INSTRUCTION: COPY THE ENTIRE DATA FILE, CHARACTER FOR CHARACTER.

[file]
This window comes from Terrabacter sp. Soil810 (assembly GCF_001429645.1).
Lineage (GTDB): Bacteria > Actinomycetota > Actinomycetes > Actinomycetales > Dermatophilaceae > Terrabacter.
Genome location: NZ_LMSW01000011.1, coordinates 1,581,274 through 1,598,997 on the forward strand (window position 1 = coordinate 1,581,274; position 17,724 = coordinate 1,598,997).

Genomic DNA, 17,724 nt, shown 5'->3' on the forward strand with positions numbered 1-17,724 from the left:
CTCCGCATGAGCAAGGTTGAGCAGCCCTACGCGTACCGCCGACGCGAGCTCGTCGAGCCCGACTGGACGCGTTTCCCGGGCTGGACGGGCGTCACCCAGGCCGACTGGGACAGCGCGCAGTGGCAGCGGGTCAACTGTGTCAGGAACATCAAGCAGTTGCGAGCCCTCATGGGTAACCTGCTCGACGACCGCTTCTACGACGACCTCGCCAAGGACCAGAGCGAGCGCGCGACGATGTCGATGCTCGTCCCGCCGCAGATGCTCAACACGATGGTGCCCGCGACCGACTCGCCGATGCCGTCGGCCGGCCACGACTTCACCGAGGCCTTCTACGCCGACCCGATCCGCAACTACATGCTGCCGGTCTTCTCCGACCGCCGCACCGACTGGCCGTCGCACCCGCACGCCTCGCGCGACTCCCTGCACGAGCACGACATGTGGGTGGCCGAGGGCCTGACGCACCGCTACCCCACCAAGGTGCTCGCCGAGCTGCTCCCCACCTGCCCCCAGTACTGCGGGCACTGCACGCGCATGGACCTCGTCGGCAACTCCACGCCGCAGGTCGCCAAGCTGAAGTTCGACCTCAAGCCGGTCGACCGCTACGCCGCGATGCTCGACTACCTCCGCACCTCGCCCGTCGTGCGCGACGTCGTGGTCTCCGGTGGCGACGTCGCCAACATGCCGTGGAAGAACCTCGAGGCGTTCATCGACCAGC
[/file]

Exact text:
This window comes from Terrabacter sp. Soil810 (assembly GCF_001429645.1).
Lineage (GTDB): Bacteria > Actinomycetota > Actinomycetes > Actinomycetales > Dermatophilaceae > Terrabacter.
Genome location: NZ_LMSW01000011.1, coordinates 1,581,274 through 1,598,997 on the forward strand (window position 1 = coordinate 1,581,274; position 17,724 = coordinate 1,598,997).

Genomic DNA, 17,724 nt, shown 5'->3' on the forward strand with positions numbered 1-17,724 from the left:
CTCCGCATGAGCAAGGTTGAGCAGCCCTACGCGTACCGCCGACGCGAGCTCGTCGAGCCCGACTGGACGCGTTTCCCGGGCTGGACGGGCGTCACCCAGGCCGACTGGGACAGCGCGCAGTGGCAGCGGGTCAACTGTGTCAGGAACATCAAGCAGTTGCGAGCCCTCATGGGTAACCTGCTCGACGACCGCTTCTACGACGACCTCGCCAAGGACCAGAGCGAGCGCGCGACGATGTCGATGCTCGTCCCGCCGCAGATGCTCAACACGATGGTGCCCGCGACCGACTCGCCGATGCCGTCGGCCGGCCACGACTTCACCGAGGCCTTCTACGCCGACCCGATCCGCAACTACATGCTGCCGGTCTTCTCCGACCGCCGCACCGACTGGCCGTCGCACCCGCACGCCTCGCGCGACTCCCTGCACGAGCACGACATGTGGGTGGCCGAGGGCCTGACGCACCGCTACCCCACCAAGGTGCTCGCCGAGCTGCTCCCCACCTGCCCCCAGTACTGCGGGCACTGCACGCGCATGGACCTCGTCGGCAACTCCACGCCGCAGGTCGCCAAGCTGAAGTTCGACCTCAAGCCGGTCGACCGCTACGCCGCGATGCTCGACTACCTCCGCACCTCGCCCGTCGTGCGCGACGTCGTGGTCTCCGGTGGCGACGTCGCCAACATGCCGTGGAAGAACCTCGAGGCGTTCATCGACCAGC